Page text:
The Baltimore Sun: Financial advising firm focuses on professional athletes

  • By winpoint admin

    The Baltimore Sun business section shines a light on why Winpoint is positioned to handle the unique financial advising needs of athletes.

    Winpoint_The Baltimore Sun 12.21.14masthead
    Read the full story online here.

    Financial advising firm focuses on professional athletes

    Credit: Kim Hairston / Baltimore Sun

    Credit: Kim Hairston / Baltimore Sun

    When a new professional athlete gets that first big paycheck, it can be hard to suppress the desire to splurge on a sports car, luxury condo or whatever catches his or her fancy. Friends, family and associates might come looking for a piece, whether it’s a loan or an investment.

    But those big paydays can come with a darker side — many pro athletes face bankruptcy or financial distress after spending too freely or failing to save and invest enough for retirement.

    Geier Financial Group, a Marriottsville-based investment advisory and financial planning firm with about $180 million under management, grew in part by managing the finances of professional baseball players, including Orioles superstar Cal Ripken Jr. and New York Yankees first baseman Mark Teixeira. Now the firm has launched an affiliate called Winpoint Financial targeted solely at current and former professional athletes.

    “When you have a young kid and he sees a Mercedes, it’s hard for him not to want that car because he wants to fit in,” said Joseph Geier, owner and president of Geier Financial. “So our job is to say, ‘There’s a time and a place where you can afford that car, but it’s not right now.'”

    It’s far more important for the suddenly cash-rich young athlete to consider the future and what it might hold, Geier said.

    In a 2009 review of athlete finances, Sports Illustrated magazine estimated that 78 percent of former NFL players have gone bankrupt or are under financial stress because of joblessness, medical problems or divorce within two years of retirement, and that 60 percent of former NBA players are broke within five years of retirement. In 2012, ESPN produced the documentary “Broke” about the financial difficulties pro athletes face.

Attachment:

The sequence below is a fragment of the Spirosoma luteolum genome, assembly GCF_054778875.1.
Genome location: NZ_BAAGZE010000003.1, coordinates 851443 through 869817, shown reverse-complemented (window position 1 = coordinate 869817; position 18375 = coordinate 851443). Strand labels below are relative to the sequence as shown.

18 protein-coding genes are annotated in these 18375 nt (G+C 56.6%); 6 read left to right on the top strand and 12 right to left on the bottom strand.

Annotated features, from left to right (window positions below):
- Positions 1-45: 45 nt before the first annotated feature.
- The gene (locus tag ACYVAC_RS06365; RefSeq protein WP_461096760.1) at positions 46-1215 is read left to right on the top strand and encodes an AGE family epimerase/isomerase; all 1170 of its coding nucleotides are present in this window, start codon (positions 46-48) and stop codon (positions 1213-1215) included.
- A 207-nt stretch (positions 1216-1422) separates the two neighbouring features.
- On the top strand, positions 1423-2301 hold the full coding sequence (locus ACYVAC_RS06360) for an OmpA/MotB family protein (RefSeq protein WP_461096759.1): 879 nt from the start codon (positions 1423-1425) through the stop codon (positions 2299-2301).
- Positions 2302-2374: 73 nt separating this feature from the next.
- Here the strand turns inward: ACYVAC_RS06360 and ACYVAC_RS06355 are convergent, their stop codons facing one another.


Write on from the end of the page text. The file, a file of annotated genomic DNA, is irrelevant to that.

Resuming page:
The financial needs of such athletes are very different from other investors and wealthy people. Baseball players are paid only six months out of the year, for example, and some fail to plan for their finances in the offseason. Athletes also pay state and city income taxes, dubbed the “jock tax,” in each jurisdiction where they play. Their careers are short — often shorter than they expect. The National Football League Players Association estimates the average player is only part of the NFL for a little more than three years.

    Players also pay about half their incomes in taxes, in contrast to wealthy investors who may pay a far smaller capital gains tax rate. Some athletes also face hefty child support payments or alimony payments after a divorce.

    Brad Lidge, a retired relief pitcher who played for the Houston Astros, Philadelphia Phillies and Washington Nationals, has trusted most of his finances to Geier’s firm since he was drafted.

    Athletes are often hit up by friends and family who want a loan or an investment in a business venture, said Lidge, adding that he has been burned in a few investments that he regrets not running by Geier.

    “When you first get drafted, people come out of the woodwork to get you to invest with them,” Lidge said.

    Femi Shote, a co-founder of the Sports Financial Advisors Association, cautioned against making generalizations about why so many athletes face financial distress.

    “They’re young and they got money and they make mistakes just like everyone else,” Shote said, “but their mistakes are more profound because it’s a bigger number.”